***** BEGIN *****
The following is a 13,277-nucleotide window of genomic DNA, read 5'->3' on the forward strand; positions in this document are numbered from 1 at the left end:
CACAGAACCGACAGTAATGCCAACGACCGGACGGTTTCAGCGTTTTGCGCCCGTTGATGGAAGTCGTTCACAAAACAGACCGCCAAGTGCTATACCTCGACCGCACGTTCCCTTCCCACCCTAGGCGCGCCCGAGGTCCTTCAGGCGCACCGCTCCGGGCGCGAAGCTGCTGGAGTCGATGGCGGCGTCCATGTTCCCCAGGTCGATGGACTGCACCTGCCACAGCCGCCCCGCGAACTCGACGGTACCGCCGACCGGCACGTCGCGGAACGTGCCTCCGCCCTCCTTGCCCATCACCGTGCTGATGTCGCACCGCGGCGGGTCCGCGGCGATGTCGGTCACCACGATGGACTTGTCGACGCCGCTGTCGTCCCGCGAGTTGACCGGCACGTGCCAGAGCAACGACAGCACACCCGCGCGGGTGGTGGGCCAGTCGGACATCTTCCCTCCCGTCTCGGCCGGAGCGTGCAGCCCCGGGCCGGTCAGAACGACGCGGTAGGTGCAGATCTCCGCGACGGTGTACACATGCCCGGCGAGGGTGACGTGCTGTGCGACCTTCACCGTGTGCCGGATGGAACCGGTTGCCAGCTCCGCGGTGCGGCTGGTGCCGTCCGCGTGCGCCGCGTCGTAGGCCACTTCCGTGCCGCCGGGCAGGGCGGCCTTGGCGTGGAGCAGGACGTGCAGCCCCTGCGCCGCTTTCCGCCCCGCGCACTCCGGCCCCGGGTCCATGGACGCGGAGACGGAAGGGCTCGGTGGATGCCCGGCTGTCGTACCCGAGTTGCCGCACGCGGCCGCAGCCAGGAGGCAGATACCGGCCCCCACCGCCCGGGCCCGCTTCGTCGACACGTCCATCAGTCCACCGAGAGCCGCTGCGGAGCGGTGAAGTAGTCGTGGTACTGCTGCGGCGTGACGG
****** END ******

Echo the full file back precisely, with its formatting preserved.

The following is a 13,277-nucleotide window of genomic DNA, read 5'->3' on the forward strand; positions in this document are numbered from 1 at the left end:
CACAGAACCGACAGTAATGCCAACGACCGGACGGTTTCAGCGTTTTGCGCCCGTTGATGGAAGTCGTTCACAAAACAGACCGCCAAGTGCTATACCTCGACCGCACGTTCCCTTCCCACCCTAGGCGCGCCCGAGGTCCTTCAGGCGCACCGCTCCGGGCGCGAAGCTGCTGGAGTCGATGGCGGCGTCCATGTTCCCCAGGTCGATGGACTGCACCTGCCACAGCCGCCCCGCGAACTCGACGGTACCGCCGACCGGCACGTCGCGGAACGTGCCTCCGCCCTCCTTGCCCATCACCGTGCTGATGTCGCACCGCGGCGGGTCCGCGGCGATGTCGGTCACCACGATGGACTTGTCGACGCCGCTGTCGTCCCGCGAGTTGACCGGCACGTGCCAGAGCAACGACAGCACACCCGCGCGGGTGGTGGGCCAGTCGGACATCTTCCCTCCCGTCTCGGCCGGAGCGTGCAGCCCCGGGCCGGTCAGAACGACGCGGTAGGTGCAGATCTCCGCGACGGTGTACACATGCCCGGCGAGGGTGACGTGCTGTGCGACCTTCACCGTGTGCCGGATGGAACCGGTTGCCAGCTCCGCGGTGCGGCTGGTGCCGTCCGCGTGCGCCGCGTCGTAGGCCACTTCCGTGCCGCCGGGCAGGGCGGCCTTGGCGTGGAGCAGGACGTGCAGCCCCTGCGCCGCTTTCCGCCCCGCGCACTCCGGCCCCGGGTCCATGGACGCGGAGACGGAAGGGCTCGGTGGATGCCCGGCTGTCGTACCCGAGTTGCCGCACGCGGCCGCAGCCAGGAGGCAGATACCGGCCCCCACCGCCCGGGCCCGCTTCGTCGACACGTCCATCAGTCCACCGAGAGCCGCTGCGGAGCGGTGAAGTAGTCGTGGTACTGCTGCGGCGTGACGG